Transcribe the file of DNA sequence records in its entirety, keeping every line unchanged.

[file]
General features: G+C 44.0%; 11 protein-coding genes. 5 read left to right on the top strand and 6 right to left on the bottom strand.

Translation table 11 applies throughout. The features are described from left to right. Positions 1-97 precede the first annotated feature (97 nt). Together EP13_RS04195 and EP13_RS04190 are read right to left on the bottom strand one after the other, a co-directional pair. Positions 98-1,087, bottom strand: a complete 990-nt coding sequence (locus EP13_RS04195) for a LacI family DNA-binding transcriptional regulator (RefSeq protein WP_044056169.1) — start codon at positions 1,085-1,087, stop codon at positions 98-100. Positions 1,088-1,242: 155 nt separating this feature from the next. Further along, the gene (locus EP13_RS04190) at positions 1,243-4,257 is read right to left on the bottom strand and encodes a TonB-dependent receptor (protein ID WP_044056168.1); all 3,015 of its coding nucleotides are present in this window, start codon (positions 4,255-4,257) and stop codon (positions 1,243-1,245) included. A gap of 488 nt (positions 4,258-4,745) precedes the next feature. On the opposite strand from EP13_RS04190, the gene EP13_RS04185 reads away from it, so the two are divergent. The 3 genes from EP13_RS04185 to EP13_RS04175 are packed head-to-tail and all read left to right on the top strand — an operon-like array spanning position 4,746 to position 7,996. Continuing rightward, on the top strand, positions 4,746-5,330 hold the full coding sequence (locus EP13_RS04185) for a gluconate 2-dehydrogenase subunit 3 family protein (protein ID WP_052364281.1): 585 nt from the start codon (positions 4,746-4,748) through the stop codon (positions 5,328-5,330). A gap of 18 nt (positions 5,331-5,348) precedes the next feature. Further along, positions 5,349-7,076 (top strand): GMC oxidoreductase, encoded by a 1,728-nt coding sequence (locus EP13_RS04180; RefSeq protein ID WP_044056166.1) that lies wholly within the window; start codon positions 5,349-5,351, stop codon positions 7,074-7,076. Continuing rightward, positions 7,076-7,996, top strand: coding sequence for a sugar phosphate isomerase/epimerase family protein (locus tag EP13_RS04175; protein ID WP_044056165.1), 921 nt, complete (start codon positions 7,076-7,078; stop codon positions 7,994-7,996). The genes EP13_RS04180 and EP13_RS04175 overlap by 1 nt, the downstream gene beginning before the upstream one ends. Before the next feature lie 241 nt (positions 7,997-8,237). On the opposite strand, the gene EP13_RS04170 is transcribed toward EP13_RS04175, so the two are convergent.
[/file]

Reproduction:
General features: G+C 44.0%; 11 protein-coding genes. 5 read left to right on the top strand and 6 right to left on the bottom strand.

Translation table 11 applies throughout. The features are described from left to right. Positions 1-97 precede the first annotated feature (97 nt). Together EP13_RS04195 and EP13_RS04190 are read right to left on the bottom strand one after the other, a co-directional pair. Positions 98-1,087, bottom strand: a complete 990-nt coding sequence (locus EP13_RS04195) for a LacI family DNA-binding transcriptional regulator (RefSeq protein WP_044056169.1) — start codon at positions 1,085-1,087, stop codon at positions 98-100. Positions 1,088-1,242: 155 nt separating this feature from the next. Further along, the gene (locus EP13_RS04190) at positions 1,243-4,257 is read right to left on the bottom strand and encodes a TonB-dependent receptor (protein ID WP_044056168.1); all 3,015 of its coding nucleotides are present in this window, start codon (positions 4,255-4,257) and stop codon (positions 1,243-1,245) included. A gap of 488 nt (positions 4,258-4,745) precedes the next feature. On the opposite strand from EP13_RS04190, the gene EP13_RS04185 reads away from it, so the two are divergent. The 3 genes from EP13_RS04185 to EP13_RS04175 are packed head-to-tail and all read left to right on the top strand — an operon-like array spanning position 4,746 to position 7,996. Continuing rightward, on the top strand, positions 4,746-5,330 hold the full coding sequence (locus EP13_RS04185) for a gluconate 2-dehydrogenase subunit 3 family protein (protein ID WP_052364281.1): 585 nt from the start codon (positions 4,746-4,748) through the stop codon (positions 5,328-5,330). A gap of 18 nt (positions 5,331-5,348) precedes the next feature. Further along, positions 5,349-7,076 (top strand): GMC oxidoreductase, encoded by a 1,728-nt coding sequence (locus EP13_RS04180; RefSeq protein ID WP_044056166.1) that lies wholly within the window; start codon positions 5,349-5,351, stop codon positions 7,074-7,076. Continuing rightward, positions 7,076-7,996, top strand: coding sequence for a sugar phosphate isomerase/epimerase family protein (locus tag EP13_RS04175; protein ID WP_044056165.1), 921 nt, complete (start codon positions 7,076-7,078; stop codon positions 7,994-7,996). The genes EP13_RS04180 and EP13_RS04175 overlap by 1 nt, the downstream gene beginning before the upstream one ends. Before the next feature lie 241 nt (positions 7,997-8,237). On the opposite strand, the gene EP13_RS04170 is transcribed toward EP13_RS04175, so the two are convergent.